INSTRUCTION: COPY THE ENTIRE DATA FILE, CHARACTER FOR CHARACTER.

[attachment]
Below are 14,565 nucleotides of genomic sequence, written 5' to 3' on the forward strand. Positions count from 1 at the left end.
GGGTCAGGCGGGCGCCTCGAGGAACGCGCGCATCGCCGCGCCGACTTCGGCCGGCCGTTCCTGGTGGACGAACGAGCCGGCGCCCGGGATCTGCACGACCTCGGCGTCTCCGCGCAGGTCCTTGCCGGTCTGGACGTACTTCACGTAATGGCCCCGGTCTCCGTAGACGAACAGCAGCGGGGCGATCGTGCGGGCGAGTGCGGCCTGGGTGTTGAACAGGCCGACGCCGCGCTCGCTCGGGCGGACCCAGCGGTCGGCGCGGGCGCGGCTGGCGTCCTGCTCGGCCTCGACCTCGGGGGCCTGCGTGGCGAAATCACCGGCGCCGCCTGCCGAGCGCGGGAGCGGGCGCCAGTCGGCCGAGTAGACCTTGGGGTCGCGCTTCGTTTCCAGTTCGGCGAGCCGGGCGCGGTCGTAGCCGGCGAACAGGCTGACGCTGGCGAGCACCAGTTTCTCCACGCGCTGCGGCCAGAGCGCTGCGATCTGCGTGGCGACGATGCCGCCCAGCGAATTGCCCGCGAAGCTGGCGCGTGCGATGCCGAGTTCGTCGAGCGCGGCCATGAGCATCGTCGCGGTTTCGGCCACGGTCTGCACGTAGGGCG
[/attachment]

Below are 14,565 nucleotides of genomic sequence, written 5' to 3' on the forward strand. Positions count from 1 at the left end.
GGGTCAGGCGGGCGCCTCGAGGAACGCGCGCATCGCCGCGCCGACTTCGGCCGGCCGTTCCTGGTGGACGAACGAGCCGGCGCCCGGGATCTGCACGACCTCGGCGTCTCCGCGCAGGTCCTTGCCGGTCTGGACGTACTTCACGTAATGGCCCCGGTCTCCGTAGACGAACAGCAGCGGGGCGATCGTGCGGGCGAGTGCGGCCTGGGTGTTGAACAGGCCGACGCCGCGCTCGCTCGGGCGGACCCAGCGGTCGGCGCGGGCGCGGCTGGCGTCCTGCTCGGCCTCGACCTCGGGGGCCTGCGTGGCGAAATCACCGGCGCCGCCTGCCGAGCGCGGGAGCGGGCGCCAGTCGGCCGAGTAGACCTTGGGGTCGCGCTTCGTTTCCAGTTCGGCGAGCCGGGCGCGGTCGTAGCCGGCGAACAGGCTGACGCTGGCGAGCACCAGTTTCTCCACGCGCTGCGGCCAGAGCGCTGCGATCTGCGTGGCGACGATGCCGCCCAGCGAATTGCCCGCGAAGCTGGCGCGTGCGATGCCGAGTTCGTCGAGCGCGGCCATGAGCATCGTCGCGGTTTCGGCCACGGTCTGCACGTAGGGCG